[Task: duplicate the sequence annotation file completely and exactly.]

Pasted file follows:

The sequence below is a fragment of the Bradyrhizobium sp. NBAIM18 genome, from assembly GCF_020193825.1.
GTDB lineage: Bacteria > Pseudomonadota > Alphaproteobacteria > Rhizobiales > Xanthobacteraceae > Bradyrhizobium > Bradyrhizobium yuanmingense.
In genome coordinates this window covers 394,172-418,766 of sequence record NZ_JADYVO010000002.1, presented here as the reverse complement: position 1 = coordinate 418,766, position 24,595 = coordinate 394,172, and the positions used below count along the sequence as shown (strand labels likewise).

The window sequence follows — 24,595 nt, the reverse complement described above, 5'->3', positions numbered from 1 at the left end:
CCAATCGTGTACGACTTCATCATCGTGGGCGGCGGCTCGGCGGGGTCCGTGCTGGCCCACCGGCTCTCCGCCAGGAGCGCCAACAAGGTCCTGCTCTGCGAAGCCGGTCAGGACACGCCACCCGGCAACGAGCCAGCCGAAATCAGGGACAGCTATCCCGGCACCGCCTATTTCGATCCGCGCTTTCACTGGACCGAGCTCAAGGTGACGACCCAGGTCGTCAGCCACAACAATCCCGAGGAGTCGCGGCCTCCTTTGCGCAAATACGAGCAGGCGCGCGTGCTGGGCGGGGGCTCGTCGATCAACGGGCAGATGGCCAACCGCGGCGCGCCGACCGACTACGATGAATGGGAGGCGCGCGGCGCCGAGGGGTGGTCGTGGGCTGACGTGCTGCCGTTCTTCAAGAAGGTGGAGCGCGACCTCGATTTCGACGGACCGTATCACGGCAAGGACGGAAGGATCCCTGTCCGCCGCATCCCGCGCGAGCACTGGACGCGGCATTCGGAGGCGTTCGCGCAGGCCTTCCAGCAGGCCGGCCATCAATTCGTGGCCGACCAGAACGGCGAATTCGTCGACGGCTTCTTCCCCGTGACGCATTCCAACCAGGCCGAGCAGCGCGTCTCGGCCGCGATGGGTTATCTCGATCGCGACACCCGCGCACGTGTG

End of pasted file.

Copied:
The sequence below is a fragment of the Bradyrhizobium sp. NBAIM18 genome, from assembly GCF_020193825.1.
GTDB lineage: Bacteria > Pseudomonadota > Alphaproteobacteria > Rhizobiales > Xanthobacteraceae > Bradyrhizobium > Bradyrhizobium yuanmingense.
In genome coordinates this window covers 394,172-418,766 of sequence record NZ_JADYVO010000002.1, presented here as the reverse complement: position 1 = coordinate 418,766, position 24,595 = coordinate 394,172, and the positions used below count along the sequence as shown (strand labels likewise).

The window sequence follows — 24,595 nt, the reverse complement described above, 5'->3', positions numbered from 1 at the left end:
CCAATCGTGTACGACTTCATCATCGTGGGCGGCGGCTCGGCGGGGTCCGTGCTGGCCCACCGGCTCTCCGCCAGGAGCGCCAACAAGGTCCTGCTCTGCGAAGCCGGTCAGGACACGCCACCCGGCAACGAGCCAGCCGAAATCAGGGACAGCTATCCCGGCACCGCCTATTTCGATCCGCGCTTTCACTGGACCGAGCTCAAGGTGACGACCCAGGTCGTCAGCCACAACAATCCCGAGGAGTCGCGGCCTCCTTTGCGCAAATACGAGCAGGCGCGCGTGCTGGGCGGGGGCTCGTCGATCAACGGGCAGATGGCCAACCGCGGCGCGCCGACCGACTACGATGAATGGGAGGCGCGCGGCGCCGAGGGGTGGTCGTGGGCTGACGTGCTGCCGTTCTTCAAGAAGGTGGAGCGCGACCTCGATTTCGACGGACCGTATCACGGCAAGGACGGAAGGATCCCTGTCCGCCGCATCCCGCGCGAGCACTGGACGCGGCATTCGGAGGCGTTCGCGCAGGCCTTCCAGCAGGCCGGCCATCAATTCGTGGCCGACCAGAACGGCGAATTCGTCGACGGCTTCTTCCCCGTGACGCATTCCAACCAGGCCGAGCAGCGCGTCTCGGCCGCGATGGGTTATCTCGATCGCGACACCCGCGCACGTGTG